Ever wanted to cause some mischief in the night? In this tipster, I'll explain the do's and don'ts of steel wool lightpainting, so you can go out and create some pretty cool photos, and feel like a total badass while doing so.
Some time ago, I was wasting my time on the internet again, when I stumbled upon some incredible fiery photos. I got way too excited (I have the character of a little doggy when it comes to spectacular stuff), did some research, and the next weekend I was ready to try this steel wool photography for myself. I got to say, I had so much fun and I’m pretty pleased with the results too, especially considering that I’m a total rookie when it comes to analog photography. So, I’ve decided to share my experiences with you, because it’s an amazing technique you really should try. Just, try not to burn your city down or something.
Alright, down to business. You need this:
- Your camera (I used my Sprocket Rocket , but any camera with a bulb setting will do)
- Film (I used Fuji Superia 200 and Lomography CN 400, both worked fine)
- A tripod might come in handy, we’re talking long exposure here.
- A whisk, preferably one you won’t be needing in the kitchen anymore.
- A lanyard or a steel cable you can attach to the whisk.
- Some steel wool (the fibers mustn’t be too thick, grade 0 to grade 0000 will do, I used 00), you can find it in any hardware store.
- A lighter or a 9 volt battery.
- Depending on how safe you want to play it, some protective clothing, something that doesn’t catch on fire too easily would be nice.
So, the idea is this: you attach a cable to a whisk so you can swing it around in a circle. This was my very professional construction:
Next, you take a bit of steel wool, enough to fill the whisk. You can puff it up a little, so you get more airflow and more sparks. Fine steel wool ignites easily, using a lighter you can ignite it just a little bit, so the steel wool is smoldering in one or two places. Once you start spinning the whisk, the airflow will cause the rest of the steel wool to catch on fire. Alternatively, you can use a 9 volt battery to ignite the steel wool. If you use a battery, DO NOT keep the steel wool and the battery in the same compartment of your bag, like I said, it ignites fairly easily.
While you are spinning, the burning steel wool will generate sparks, the faster you spin the whisk, the more sparks you’ll get. Depending on the amount, it will burn for 5-20 seconds.
Using a camera with a bulb setting, you can capture this entire sparking process. Obviously it is essential not to move your camera, so bring a tripod or use a stable surface. The easiest way would be to bring some friends along, I don’t think using a cable release is very practical in this case, and you’ll have loads of fun. Here are some of the pictures I took:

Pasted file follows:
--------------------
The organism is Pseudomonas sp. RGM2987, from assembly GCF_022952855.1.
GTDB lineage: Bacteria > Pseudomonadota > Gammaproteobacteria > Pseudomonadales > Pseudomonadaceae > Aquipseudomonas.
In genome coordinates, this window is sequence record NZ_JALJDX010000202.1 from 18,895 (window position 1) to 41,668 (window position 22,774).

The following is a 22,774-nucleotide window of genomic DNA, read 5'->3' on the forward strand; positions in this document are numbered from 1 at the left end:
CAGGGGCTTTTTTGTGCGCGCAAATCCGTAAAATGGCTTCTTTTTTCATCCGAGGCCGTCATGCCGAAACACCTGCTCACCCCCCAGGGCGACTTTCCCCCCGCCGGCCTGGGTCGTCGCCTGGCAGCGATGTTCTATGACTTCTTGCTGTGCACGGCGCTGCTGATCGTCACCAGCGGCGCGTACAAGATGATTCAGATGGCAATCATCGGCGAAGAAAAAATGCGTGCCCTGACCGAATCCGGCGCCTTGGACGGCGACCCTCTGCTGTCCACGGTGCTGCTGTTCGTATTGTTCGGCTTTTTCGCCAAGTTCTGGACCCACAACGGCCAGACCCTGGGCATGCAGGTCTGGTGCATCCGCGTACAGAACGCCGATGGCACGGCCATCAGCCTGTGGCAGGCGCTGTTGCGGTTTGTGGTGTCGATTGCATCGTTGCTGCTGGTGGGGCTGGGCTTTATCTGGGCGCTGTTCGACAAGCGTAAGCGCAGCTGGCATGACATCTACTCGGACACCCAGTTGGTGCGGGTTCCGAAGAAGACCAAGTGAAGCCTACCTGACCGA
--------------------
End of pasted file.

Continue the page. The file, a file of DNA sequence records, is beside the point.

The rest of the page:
Now, location is everything here! The sparks will bounce of any surface they encounter, so think tunnels, bridges, narrow alleys, … If you’re lucky enough to have an abandoned factory nearby, perfect, the sparks in the industrial environment will be awesome. One thing you should consider is not attracting too much attention though, you don’t want concerned neighbors or the cops shutting your photoshoot down.
Excited yet? Well, you should, but there’s one more thing, and this is a big one. It’s time to talk about safety.
- You know how I said location is everything? Well, this applies both to the aesthetical and the practical and safe side of this technique. You’ll be flinging sparks all over the place, and they can fly pretty far, so be sure to pick a spot where you won’t set fire to anything. If you’re spinning near grass, shrubs or trees, only do this after it has been raining, if there is any chance you’ll set anything on fire, don’t do it! Beaches are pretty good when it comes to safety, but be prepared to attract some attention.
- For your first few tries, I recommend good, protective clothing. Long sleeves, trousers, a hoodie or something else to cover your hair, gloves, maybe glasses. This is even more important when your spinning under a ceiling, because sparks will fall back down on you. It doesn’t hurt when they fall on your hands or arms or whatever, but I guess you wouldn’t want them in your hair.
- More dangerous than the little sparks, sometimes bigger chunks of steel wool can detach and fly off. These are basically pieces of molten metal and they will continue to burn for some time. If you see this happening, make sure it has stopped smoldering before you continue with your next picture. These bigger pieces are incredibly hot, so be careful.
- It is a good idea to bring a fire extinguisher, obviously for safety, but it also comes in handy when someone comes asking questions, so you can prove you don’t intend to burn the entire neighborhood down.
- Make sure you keep the rest of your steel wool somewhere the sparks can’t reach it. One spark on your roll of steel wool and it is very likely your shoot is over.
- When you are finished shooting, stay on the scene for a couple more minutes, make sure you didn’t start any fires, check the environment properly!
Okay, now you can get started. If you do decide to try it after reading this, send me a message when you upload your pictures or something, I can’t wait to see what all you people can do with this technique. Add some models, include other lightpainting techniques, try some crazy perspectives, find the best location, anything goes. Be careful, but most importantly, have fun!